Showing posts from March, 2012

Landlings and sea creatures

This is a post I've been meaning to write for quite a while now. I've been aware for some time that there seem to be two distinct groups of people in the world of politics and economics, who see the world in fundamentally different ways and don't really understand each other. It's as if one group are landlings, only secure when they have hard land under their feet and terrified of drowning in deep water, and the other group are sea creatures, happy floating in an unstructured, boundary-less medium but parched and shrivelled on dry land. Today, I commented on an article in the Guardian . I agreed with some of  what the writer was saying, but was concerned about his factual errors and inaccurate statistics. This is not uncommon whenever I am reading articles by people of left-wing persuasion.  Forgive me: I do not mean to make a political point, and I do not intend this as criticism. But it seems to me that hard facts and figures don't sit well with many people whos

Forestalling, tax avoidance and politics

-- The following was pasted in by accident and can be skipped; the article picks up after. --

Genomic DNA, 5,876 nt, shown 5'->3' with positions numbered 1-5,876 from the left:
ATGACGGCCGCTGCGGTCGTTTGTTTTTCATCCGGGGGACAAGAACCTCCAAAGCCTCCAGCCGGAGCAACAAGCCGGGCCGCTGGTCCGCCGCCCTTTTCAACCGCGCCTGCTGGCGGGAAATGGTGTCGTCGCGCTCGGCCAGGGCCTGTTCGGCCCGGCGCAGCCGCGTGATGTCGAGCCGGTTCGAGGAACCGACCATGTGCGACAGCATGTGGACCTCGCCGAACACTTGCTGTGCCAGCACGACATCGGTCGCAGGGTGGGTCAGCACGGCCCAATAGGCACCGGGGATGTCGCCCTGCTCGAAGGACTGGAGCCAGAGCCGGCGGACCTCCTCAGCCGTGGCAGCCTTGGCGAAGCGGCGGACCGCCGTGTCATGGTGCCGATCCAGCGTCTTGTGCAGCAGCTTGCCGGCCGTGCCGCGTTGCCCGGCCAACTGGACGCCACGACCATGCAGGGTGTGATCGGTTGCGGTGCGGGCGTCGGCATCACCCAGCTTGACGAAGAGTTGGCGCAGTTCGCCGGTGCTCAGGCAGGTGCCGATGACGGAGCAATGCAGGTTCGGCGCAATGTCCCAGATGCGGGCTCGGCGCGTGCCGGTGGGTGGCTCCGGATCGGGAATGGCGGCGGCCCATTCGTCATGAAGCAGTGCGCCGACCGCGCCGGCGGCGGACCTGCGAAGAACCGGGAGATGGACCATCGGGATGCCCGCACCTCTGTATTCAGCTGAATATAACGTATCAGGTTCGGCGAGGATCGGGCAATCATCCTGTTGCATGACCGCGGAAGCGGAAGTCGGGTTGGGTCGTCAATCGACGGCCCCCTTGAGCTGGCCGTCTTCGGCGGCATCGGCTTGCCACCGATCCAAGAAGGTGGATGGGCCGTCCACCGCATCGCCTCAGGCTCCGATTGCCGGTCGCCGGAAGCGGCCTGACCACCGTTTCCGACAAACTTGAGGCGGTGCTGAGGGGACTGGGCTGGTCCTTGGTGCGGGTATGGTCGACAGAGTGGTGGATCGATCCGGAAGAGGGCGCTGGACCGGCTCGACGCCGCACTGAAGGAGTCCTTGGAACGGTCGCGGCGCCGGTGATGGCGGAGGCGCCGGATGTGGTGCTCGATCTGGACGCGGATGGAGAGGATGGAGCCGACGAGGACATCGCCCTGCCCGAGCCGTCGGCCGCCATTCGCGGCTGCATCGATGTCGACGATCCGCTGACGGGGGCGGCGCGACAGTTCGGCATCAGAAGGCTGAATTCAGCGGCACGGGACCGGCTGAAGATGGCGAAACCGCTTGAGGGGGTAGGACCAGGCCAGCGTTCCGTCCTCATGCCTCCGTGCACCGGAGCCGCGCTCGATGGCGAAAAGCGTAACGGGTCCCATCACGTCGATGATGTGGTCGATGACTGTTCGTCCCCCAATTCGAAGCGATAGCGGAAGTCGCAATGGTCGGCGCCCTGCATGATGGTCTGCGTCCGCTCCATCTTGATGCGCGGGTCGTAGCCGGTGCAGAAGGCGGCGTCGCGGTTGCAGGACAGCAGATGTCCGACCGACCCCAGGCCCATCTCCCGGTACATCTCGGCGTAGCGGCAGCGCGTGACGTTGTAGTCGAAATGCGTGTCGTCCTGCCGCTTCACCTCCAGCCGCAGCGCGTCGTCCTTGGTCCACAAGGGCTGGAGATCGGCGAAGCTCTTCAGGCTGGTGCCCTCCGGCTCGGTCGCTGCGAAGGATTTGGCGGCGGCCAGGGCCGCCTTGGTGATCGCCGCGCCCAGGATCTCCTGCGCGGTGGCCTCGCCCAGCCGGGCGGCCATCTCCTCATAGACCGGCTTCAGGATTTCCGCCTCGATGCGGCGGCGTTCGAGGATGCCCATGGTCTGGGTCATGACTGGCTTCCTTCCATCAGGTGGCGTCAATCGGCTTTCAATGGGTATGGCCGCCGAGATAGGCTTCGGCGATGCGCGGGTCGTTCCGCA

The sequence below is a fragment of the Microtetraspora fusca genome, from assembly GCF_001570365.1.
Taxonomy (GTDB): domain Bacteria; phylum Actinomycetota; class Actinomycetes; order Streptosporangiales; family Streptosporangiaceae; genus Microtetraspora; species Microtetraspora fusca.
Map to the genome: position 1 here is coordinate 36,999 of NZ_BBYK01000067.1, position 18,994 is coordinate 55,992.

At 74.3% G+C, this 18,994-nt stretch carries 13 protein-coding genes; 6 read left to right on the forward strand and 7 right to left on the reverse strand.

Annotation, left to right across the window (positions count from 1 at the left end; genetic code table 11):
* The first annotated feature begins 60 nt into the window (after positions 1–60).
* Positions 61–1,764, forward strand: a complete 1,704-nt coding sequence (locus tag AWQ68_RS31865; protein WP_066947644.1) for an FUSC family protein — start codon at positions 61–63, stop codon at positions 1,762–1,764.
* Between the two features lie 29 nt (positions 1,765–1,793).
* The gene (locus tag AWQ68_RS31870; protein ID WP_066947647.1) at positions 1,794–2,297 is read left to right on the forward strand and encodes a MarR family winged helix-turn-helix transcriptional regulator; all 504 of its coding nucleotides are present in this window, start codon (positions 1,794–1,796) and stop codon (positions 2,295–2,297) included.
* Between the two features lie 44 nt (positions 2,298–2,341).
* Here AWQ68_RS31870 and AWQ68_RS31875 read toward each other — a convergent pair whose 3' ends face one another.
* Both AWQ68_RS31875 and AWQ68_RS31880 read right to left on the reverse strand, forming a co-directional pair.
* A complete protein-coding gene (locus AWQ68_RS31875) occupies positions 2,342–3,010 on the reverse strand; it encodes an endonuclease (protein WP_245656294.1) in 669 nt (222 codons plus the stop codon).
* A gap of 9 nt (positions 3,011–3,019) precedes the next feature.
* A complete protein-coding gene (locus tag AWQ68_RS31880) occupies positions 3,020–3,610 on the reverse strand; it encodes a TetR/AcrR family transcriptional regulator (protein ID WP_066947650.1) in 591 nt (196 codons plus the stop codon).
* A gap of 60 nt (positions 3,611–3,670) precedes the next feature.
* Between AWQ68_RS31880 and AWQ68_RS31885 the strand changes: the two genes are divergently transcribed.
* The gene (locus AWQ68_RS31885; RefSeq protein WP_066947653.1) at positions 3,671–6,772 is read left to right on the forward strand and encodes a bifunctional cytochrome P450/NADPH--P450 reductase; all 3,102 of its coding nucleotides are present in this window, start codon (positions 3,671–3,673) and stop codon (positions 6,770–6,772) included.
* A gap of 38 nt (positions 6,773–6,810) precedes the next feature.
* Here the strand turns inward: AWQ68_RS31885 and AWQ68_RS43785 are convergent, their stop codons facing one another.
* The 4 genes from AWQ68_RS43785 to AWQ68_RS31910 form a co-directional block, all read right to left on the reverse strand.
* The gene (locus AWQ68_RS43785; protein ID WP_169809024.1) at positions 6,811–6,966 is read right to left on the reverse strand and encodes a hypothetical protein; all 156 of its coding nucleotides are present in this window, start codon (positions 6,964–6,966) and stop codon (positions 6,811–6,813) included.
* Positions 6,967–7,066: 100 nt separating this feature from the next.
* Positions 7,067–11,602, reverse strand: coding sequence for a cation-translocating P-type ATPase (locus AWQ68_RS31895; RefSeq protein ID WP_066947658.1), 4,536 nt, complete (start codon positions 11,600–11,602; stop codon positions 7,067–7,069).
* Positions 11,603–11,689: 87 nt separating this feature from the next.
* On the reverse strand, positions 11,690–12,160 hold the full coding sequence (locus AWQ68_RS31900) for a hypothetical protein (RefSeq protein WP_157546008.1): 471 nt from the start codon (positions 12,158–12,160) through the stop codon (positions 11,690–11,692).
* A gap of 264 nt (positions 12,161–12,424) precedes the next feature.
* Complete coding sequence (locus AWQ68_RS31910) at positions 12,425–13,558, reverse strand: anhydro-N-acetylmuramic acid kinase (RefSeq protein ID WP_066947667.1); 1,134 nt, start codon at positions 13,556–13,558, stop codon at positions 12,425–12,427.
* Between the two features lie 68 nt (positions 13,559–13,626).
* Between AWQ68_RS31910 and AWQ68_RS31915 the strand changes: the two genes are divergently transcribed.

This blog is my contribution to the debate about how much the 50p tax rate might have raised if it had ever got the chance, and how much in comparison the 45p tax rate could be expected to raise. And, of course, whether this has anything at all to do with the real reasons for tinkering with the top tax rates. The Office of Budget Responsibility's (OBR) estimates of the tax receipts from both the 50p and 45p tax rate are on p. 111 in their Economic Forecast  (pdf). The table refers to "forestalling" about the 50p rate, and "reverse forestalling" about the 45p rate, and provides estimated figures for both. "Forestalling" means bringing forward income in anticipation of a future tax rise, and "reverse forestalling" is delaying income in anticipation of a future tax cut. Both the 50p and 45p rates were announced a year before their introduction. It is hardly surprising that people who are able to vary the times at which they receive income -